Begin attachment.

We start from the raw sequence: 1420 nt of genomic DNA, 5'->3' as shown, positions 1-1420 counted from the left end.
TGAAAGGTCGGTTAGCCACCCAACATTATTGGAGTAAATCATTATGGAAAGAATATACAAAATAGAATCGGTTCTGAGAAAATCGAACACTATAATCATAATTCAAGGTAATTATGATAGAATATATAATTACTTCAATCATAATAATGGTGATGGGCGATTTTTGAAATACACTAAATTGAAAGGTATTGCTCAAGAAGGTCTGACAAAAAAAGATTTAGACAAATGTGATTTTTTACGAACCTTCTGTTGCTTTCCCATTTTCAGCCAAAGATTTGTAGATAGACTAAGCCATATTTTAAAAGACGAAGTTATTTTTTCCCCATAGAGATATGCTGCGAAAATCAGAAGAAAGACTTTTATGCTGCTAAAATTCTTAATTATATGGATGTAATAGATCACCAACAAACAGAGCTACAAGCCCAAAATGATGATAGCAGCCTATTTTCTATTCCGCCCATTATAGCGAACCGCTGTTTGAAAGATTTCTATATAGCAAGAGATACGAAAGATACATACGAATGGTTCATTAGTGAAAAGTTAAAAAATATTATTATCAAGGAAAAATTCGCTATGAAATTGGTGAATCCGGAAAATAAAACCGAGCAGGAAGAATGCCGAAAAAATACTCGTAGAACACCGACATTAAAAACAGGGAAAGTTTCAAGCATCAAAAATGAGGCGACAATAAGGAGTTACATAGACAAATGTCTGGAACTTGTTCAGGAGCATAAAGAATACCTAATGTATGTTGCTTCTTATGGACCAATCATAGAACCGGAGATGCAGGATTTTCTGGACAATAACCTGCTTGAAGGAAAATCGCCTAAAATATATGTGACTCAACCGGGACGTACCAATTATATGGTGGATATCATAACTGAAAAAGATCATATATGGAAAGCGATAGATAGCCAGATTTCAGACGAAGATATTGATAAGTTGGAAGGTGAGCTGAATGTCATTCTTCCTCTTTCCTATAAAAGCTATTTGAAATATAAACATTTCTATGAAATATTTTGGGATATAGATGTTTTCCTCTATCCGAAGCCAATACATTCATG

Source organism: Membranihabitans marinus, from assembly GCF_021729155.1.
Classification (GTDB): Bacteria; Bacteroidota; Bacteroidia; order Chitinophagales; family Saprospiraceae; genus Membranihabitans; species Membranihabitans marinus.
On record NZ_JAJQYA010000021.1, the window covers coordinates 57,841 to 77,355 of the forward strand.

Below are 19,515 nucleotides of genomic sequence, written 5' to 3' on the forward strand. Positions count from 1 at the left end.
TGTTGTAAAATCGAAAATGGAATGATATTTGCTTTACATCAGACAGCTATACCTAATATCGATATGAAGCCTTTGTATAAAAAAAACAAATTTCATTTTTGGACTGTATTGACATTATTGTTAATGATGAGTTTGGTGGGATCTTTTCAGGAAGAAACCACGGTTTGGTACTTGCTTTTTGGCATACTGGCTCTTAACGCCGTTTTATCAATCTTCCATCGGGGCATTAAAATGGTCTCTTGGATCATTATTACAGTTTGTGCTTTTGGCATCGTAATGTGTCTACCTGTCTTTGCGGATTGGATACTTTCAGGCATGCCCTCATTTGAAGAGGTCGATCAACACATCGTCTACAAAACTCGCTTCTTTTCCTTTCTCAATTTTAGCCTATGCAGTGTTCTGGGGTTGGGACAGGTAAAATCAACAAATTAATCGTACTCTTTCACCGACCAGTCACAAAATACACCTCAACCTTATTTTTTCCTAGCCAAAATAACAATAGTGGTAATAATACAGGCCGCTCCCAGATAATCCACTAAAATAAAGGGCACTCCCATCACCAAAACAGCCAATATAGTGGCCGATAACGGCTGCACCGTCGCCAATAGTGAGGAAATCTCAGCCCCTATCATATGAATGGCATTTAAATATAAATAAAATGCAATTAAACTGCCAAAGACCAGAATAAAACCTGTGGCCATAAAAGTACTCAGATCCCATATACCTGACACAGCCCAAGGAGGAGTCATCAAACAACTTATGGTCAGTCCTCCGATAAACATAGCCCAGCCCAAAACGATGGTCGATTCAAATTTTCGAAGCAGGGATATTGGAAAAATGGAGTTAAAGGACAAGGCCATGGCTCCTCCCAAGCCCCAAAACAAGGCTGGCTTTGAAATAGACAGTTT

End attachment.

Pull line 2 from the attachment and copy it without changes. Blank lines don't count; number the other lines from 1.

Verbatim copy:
TGAAAGGTCGGTTAGCCACCCAACATTATTGGAGTAAATCATTATGGAAAGAATATACAAAATAGAATCGGTTCTGAGAAAATCGAACACTATAATCATAATTCAAGGTAATTATGATAGAATATATAATTACTTCAATCATAATAATGGTGATGGGCGATTTTTGAAATACACTAAATTGAAAGGTATTGCTCAAGAAGGTCTGACAAAAAAAGATTTAGACAAATGTGATTTTTTACGAACCTTCTGTTGCTTTCCCATTTTCAGCCAAAGATTTGTAGATAGACTAAGCCATATTTTAAAAGACGAAGTTATTTTTTCCCCATAGAGATATGCTGCGAAAATCAGAAGAAAGACTTTTATGCTGCTAAAATTCTTAATTATATGGATGTAATAGATCACCAACAAACAGAGCTACAAGCCCAAAATGATGATAGCAGCCTATTTTCTATTCCGCCCATTATAGCGAACCGCTGTTTGAAAGATTTCTATATAGCAAGAGATACGAAAGATACATACGAATGGTTCATTAGTGAAAAGTTAAAAAATATTATTATCAAGGAAAAATTCGCTATGAAATTGGTGAATCCGGAAAATAAAACCGAGCAGGAAGAATGCCGAAAAAATACTCGTAGAACACCGACATTAAAAACAGGGAAAGTTTCAAGCATCAAAAATGAGGCGACAATAAGGAGTTACATAGACAAATGTCTGGAACTTGTTCAGGAGCATAAAGAATACCTAATGTATGTTGCTTCTTATGGACCAATCATAGAACCGGAGATGCAGGATTTTCTGGACAATAACCTGCTTGAAGGAAAATCGCCTAAAATATATGTGACTCAACCGGGACGTACCAATTATATGGTGGATATCATAACTGAAAAAGATCATATATGGAAAGCGATAGATAGCCAGATTTCAGACGAAGATATTGATAAGTTGGAAGGTGAGCTGAATGTCATTCTTCCTCTTTCCTATAAAAGCTATTTGAAATATAAACATTTCTATGAAATATTTTGGGATATAGATGTTTTCCTCTATCCGAAGCCAATACATTCATG